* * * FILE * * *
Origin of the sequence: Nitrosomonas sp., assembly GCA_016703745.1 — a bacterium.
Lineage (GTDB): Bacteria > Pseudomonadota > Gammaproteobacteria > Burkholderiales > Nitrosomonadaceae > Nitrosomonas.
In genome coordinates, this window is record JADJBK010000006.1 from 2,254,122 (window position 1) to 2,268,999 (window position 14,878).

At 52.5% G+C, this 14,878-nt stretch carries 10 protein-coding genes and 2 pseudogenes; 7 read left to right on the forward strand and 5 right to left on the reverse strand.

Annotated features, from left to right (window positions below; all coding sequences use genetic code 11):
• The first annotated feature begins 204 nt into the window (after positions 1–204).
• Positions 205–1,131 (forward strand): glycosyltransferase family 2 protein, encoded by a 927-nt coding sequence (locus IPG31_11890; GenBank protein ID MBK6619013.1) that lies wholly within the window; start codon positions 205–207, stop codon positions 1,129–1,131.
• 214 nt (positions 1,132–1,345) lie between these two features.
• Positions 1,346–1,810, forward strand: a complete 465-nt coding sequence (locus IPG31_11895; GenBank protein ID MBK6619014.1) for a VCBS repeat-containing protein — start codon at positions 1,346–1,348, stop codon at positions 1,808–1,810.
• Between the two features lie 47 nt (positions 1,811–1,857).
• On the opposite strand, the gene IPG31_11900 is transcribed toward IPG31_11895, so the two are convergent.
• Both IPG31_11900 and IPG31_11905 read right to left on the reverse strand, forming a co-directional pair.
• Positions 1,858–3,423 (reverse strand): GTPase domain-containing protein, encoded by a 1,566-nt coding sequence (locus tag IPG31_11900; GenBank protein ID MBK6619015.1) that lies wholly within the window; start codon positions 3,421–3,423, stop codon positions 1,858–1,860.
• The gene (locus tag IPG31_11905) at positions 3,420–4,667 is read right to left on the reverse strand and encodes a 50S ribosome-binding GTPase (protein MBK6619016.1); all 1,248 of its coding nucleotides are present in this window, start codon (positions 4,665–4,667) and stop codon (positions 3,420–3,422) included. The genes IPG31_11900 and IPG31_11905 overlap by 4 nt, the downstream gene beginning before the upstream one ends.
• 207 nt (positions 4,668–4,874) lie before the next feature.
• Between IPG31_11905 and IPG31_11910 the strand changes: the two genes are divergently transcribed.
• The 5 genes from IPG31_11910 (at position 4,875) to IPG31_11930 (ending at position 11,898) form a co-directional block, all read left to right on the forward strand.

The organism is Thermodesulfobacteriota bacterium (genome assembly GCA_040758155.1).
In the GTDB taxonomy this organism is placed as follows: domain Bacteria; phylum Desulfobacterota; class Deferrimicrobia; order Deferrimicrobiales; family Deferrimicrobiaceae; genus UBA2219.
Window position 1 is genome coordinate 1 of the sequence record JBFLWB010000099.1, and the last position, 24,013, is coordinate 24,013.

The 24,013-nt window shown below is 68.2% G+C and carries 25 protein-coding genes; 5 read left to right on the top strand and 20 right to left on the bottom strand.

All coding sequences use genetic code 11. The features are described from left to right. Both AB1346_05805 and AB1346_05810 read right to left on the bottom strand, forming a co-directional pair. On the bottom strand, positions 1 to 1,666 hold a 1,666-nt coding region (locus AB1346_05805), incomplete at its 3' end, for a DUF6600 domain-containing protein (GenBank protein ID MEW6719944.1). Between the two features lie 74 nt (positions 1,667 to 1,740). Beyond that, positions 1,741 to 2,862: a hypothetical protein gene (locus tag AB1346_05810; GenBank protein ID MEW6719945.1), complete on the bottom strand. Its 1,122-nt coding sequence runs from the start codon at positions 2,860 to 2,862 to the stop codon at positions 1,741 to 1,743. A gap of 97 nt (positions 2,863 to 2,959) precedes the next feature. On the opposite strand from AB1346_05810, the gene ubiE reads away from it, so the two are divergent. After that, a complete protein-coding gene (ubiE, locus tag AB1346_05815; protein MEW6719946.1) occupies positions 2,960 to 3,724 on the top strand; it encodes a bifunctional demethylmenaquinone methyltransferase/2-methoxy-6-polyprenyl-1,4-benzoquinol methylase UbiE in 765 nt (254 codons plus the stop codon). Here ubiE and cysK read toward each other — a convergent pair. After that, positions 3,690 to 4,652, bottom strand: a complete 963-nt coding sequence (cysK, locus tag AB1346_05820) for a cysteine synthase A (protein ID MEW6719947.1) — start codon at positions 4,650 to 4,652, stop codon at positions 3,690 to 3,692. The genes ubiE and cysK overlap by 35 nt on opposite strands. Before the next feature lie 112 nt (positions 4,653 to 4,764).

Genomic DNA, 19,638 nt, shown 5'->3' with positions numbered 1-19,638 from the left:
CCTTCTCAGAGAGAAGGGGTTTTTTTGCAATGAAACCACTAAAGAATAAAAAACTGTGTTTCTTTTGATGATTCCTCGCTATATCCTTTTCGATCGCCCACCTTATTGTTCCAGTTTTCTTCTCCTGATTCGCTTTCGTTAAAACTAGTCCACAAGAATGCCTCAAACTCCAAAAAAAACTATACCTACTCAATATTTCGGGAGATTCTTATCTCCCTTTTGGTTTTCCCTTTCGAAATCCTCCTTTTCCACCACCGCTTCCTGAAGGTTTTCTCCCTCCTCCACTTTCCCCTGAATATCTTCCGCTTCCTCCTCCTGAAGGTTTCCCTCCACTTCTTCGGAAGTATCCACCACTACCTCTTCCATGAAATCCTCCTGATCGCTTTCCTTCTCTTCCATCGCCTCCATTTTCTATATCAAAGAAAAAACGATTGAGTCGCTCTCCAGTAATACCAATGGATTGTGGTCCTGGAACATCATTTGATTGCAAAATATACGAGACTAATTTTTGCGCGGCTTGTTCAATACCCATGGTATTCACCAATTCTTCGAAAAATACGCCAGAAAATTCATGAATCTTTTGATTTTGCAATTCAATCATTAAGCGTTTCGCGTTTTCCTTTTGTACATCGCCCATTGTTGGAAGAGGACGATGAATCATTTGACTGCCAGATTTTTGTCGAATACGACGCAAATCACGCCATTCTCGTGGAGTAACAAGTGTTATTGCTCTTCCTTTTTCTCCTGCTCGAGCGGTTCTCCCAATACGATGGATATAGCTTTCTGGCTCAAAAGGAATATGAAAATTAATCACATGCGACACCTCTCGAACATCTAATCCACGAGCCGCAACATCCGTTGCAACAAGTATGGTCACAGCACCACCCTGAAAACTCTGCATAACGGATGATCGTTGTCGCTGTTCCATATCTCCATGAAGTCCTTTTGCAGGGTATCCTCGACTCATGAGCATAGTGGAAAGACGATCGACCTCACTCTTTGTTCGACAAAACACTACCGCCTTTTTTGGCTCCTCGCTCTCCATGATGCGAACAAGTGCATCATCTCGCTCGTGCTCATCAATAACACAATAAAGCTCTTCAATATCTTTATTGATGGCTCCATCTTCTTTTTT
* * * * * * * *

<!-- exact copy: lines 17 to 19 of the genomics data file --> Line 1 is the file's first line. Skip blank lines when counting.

• The 5 genes from IPG31_11910 (at position 4,875) to IPG31_11930 (ending at position 11,898) form a co-directional block, all read left to right on the forward strand.

The organism is Thermodesulfobacteriota bacterium (genome assembly GCA_040758155.1).
In the GTDB taxonomy this organism is placed as follows: domain Bacteria; phylum Desulfobacterota; class Deferrimicrobia; order Deferrimicrobiales; family Deferrimicrobiaceae; genus UBA2219.